When relaxed, we have less desire to fight or resist factors beyond our control. Resistance can build our frustration and increase our stress levels. 

In this state, we can recognize what is worth persevering with and what you should surrender to. Only some things are worthy of our fight. 

Some practical mindfulness exercises include: 

  • Coloring in. 
  • Writing in a journal. 
  • Nature walks
  • Reading. 
  • Yoga. 

A relaxed mind and body is the optimum position to overrule your ego and decide if surrendering may be more beneficial than enduring your ongoing battle. 

2. Work with a therapist

If you feel agitated, frustrated, and angry, but can’t pinpoint the cause of these emotions, maybe it’s time to engage with a therapist. A therapist will help you to identify the origins of these toxic emotions and eradicate them once and for all. 

I didn’t realize how much I was battling myself until I started working with a therapist. Over the years, I had become my own worst enemy and held myself to an account I wouldn’t expect from anyone else. 

A therapist will help give you perspective and the tools to identify habits and behaviors that aren’t serving you. If you need more convincing, here are more reasons why a therapist can help you find happiness.

3. Embrace patience and understanding

Many believe they are better than and more important than others. More drivers expect traffic to let them out at a junction, yet few drivers show patience and respect to other drivers by letting them cut in front. 

When we stop seeing other people as competition and start recognizing them as human beings, no better or worse than ourselves, we trigger a change in behavior. We become more patient and understanding of others.

We are all going through different things. For all we know, the boss we are acting defiantly with is having a tough time at home. What good does it do us to constantly engage in conflict and find fault in everything we do? 

When we are patient and try to understand others, we are in a better place to surrender. 

4. Choose your battles wisely

Here’s the thing, if you are someone known to be argumentative, your words will start to lose their effect. But if you pick your battles wisely, you are more likely to be listened to when you need to argue or defend your position. 

Knowing when to surrender and when to persevere is a skill. And just because you surrender in one area of your life does not mean you have to roll over and surrender in all areas.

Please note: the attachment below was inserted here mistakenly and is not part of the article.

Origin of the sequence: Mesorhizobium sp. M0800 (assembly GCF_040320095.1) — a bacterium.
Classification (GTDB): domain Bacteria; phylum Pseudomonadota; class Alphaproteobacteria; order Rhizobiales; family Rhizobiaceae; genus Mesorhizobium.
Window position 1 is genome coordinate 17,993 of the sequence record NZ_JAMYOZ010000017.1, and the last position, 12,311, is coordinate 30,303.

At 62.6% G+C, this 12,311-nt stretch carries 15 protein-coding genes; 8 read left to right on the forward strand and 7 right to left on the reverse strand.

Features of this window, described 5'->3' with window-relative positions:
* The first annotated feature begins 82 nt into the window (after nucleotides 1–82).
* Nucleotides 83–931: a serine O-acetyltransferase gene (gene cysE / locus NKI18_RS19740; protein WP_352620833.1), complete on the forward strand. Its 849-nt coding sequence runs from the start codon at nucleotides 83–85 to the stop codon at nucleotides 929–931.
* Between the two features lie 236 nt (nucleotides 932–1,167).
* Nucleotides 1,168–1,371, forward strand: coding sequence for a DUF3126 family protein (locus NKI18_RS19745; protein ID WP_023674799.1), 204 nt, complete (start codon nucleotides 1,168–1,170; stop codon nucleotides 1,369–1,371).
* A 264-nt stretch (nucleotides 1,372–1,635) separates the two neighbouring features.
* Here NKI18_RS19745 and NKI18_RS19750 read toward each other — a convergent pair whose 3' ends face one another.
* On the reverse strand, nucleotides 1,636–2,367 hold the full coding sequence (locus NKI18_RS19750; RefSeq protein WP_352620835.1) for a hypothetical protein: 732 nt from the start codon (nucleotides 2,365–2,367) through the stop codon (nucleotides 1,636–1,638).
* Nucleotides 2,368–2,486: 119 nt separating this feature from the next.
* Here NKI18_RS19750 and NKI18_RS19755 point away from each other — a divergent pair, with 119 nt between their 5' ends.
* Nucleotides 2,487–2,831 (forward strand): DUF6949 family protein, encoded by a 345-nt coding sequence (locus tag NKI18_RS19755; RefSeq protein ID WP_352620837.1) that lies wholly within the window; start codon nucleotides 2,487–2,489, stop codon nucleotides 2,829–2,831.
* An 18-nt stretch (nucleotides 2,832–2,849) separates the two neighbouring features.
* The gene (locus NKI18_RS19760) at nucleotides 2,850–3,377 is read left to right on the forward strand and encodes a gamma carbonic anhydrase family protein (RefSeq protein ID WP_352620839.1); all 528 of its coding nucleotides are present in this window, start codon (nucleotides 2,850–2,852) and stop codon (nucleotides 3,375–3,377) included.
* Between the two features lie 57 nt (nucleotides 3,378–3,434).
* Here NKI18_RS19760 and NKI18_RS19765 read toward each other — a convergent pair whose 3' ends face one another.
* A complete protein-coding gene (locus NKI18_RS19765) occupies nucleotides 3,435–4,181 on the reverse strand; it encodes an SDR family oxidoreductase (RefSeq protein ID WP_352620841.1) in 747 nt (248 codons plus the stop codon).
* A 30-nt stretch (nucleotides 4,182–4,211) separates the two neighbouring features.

None of us want to feel like we are constantly swimming against the tide or wading through quicksand. When we choose our battles wisely, we aren’t in a constant state of elevated stress. 

5. Relinquish control

It’s hard to relinquish control. I don’t think I’m a “control freak,” but I struggle to delegate. After co-founding and directing a voluntary organization for over 5 years, I recognized the need to step back. I needed to surrender for the good of the organization and my health. My surrendering wasn’t easy. I endured many battles with my ego, which somehow wrapped its self-worth up in my role within the organization. 

It takes courage to relinquish control, but when we can, we are rewarded with peace and the space and time to direct our energies into something else. We gift ourselves a clean slate and leave our past achievements in the capable hands of others.

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Wrapping up

Surrendering does not mean succumbing to a life of obscurity. Knowing when and how to surrender can help us remove unnecessary stressors and increase our happiness and well-being. 

Remember our 5 tips on how to surrender: 

  • Meditation and mindfulness. 
  • Work with a therapist. 
  • Embrace patience and understanding. 
  • Choose your battles wisely. 
  • Relinquish control. 

Have you recently surrendered to a situation? What did you do to help with this? I’d love to hear from you in the comments below!

Ali Hall AuthorLinkedIn Logo

Kindness is my superpower. Dogs and nature are my oxygen. Psychology with Sports science graduate. Scottish born and bred. I’ve worked and traveled all over the world. Find me running long distances on the hills and trails.